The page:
WSOU donates more than $1,000 to Community FoodBank

Photo Courtesy of Mark Maben
WSOU staff representative Dalton Allison spearheaded WSOU’s 2020 food drive for the Community FoodBank of New Jersey. The annual event went virtual this year due to the COVID-19 pandemic.

SOUTH ORANGE, NJ — WSOU 89.5 FM, the student-run radio station at Seton Hall University, raised a total of $1,050 to donate to the Community FoodBank of New Jersey in Hillside. The station’s donation will be used by the CFBNJ to provide 3,150 meals to those in need. Students, alumni and community members all contributed to this annual effort to fight food insecurity in New Jersey.

Now in its seventh year, the food drive is one of several community service projects the station organizes on an annual basis. With the COVID-19 pandemic bringing logistical challenges to the forefront in regard to collecting physical food items, WSOU decided to pivot toward a monetary donation for 2020, with a goal of $895. Undaunted and up to the challenge of continuing its commitment to the food bank despite the pandemic, the station raised its one thousandth dollar on Nov. 25, the day before Thanksgiving. 

The COVID-19 pandemic has made a growing food insecurity problem worse in the state of New Jersey. According to the CFBNJ, 13.5 percent of New Jersey residents are projected to become food insecure because of the pandemic, a statistic that includes 19.7 percent of children in the state. 

In years past, students at WSOU would collect nonperishable food items, such as rice, canned goods and other pantry items, to help support the CFBNJ. Last year, WSOU collected 1,202 pounds of food, which was a record donation for the station. This year, it was a grassroots social media campaign that led to the $1,050 donation. According to the Community FoodBank of New Jersey, for every $1 donated, the organization is able to provide three meals to individuals in need.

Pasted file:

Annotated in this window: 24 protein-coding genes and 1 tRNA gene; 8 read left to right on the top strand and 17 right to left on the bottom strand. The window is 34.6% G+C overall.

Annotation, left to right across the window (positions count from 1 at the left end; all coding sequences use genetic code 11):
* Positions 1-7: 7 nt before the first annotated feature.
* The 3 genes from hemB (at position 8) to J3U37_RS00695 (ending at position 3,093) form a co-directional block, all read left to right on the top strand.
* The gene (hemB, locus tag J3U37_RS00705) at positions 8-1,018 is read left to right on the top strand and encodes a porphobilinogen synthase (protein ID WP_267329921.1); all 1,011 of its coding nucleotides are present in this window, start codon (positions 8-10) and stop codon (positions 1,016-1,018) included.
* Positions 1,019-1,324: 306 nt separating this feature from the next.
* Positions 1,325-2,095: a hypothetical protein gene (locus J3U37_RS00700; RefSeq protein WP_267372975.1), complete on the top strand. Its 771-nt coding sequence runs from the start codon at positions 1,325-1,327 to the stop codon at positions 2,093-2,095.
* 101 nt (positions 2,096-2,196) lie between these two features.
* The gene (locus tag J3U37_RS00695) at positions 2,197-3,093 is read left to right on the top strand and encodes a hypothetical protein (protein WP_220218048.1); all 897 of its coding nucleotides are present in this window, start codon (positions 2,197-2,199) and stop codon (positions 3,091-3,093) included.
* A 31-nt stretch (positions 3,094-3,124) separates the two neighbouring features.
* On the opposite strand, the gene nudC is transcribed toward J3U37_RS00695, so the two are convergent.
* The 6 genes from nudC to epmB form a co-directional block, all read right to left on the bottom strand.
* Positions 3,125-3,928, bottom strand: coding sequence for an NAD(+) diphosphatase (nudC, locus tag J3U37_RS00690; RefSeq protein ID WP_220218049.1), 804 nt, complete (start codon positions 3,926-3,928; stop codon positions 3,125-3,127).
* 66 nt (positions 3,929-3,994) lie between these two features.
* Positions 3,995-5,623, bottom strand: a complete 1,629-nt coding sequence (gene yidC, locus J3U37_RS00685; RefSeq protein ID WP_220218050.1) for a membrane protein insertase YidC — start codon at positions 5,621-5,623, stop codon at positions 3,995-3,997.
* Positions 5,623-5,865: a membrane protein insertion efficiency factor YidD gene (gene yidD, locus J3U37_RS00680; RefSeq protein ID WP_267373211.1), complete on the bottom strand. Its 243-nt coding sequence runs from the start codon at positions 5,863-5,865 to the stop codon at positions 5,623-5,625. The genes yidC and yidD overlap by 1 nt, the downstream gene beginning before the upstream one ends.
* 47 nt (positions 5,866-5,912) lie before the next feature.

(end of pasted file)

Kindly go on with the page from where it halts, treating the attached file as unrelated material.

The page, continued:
WSOU staff representative Dalton Allison, who led this year’s food drive, was determined to keep WSOU’s tradition of giving going strong, even if it meant adjusting the way that the station would donate. 

“There was absolutely no way that we were going to abandon a tradition of giving at a time when our community needs it the most,” Allison said. “It was certainly different than years prior when we could literally weigh our donations to the food bank, but luckily our community of students, alumni and university members came together to help us smash past our goal of raising $895 to donate to CFBNJ.”

WSOU general manager Mark Maben wasn’t surprised that the students were able to reimagine how to conduct the station’s annual food drive in the midst of the pandemic. 

“Adaptability is one of radio’s core strengths and it is why our students could quickly adopt a new approach to this vital community service effort,” said Maben. “As much as we all missed the satisfying feeling of watching food donations pile up at the station, it was critical that we continued this annual event. Before the pandemic, almost 9 percent of New Jersey residents were food insecure. Now that has grown to nearly 14 percent and too many of those residents are children. I am so proud of what our students are doing to address food insecurity in our listening area.”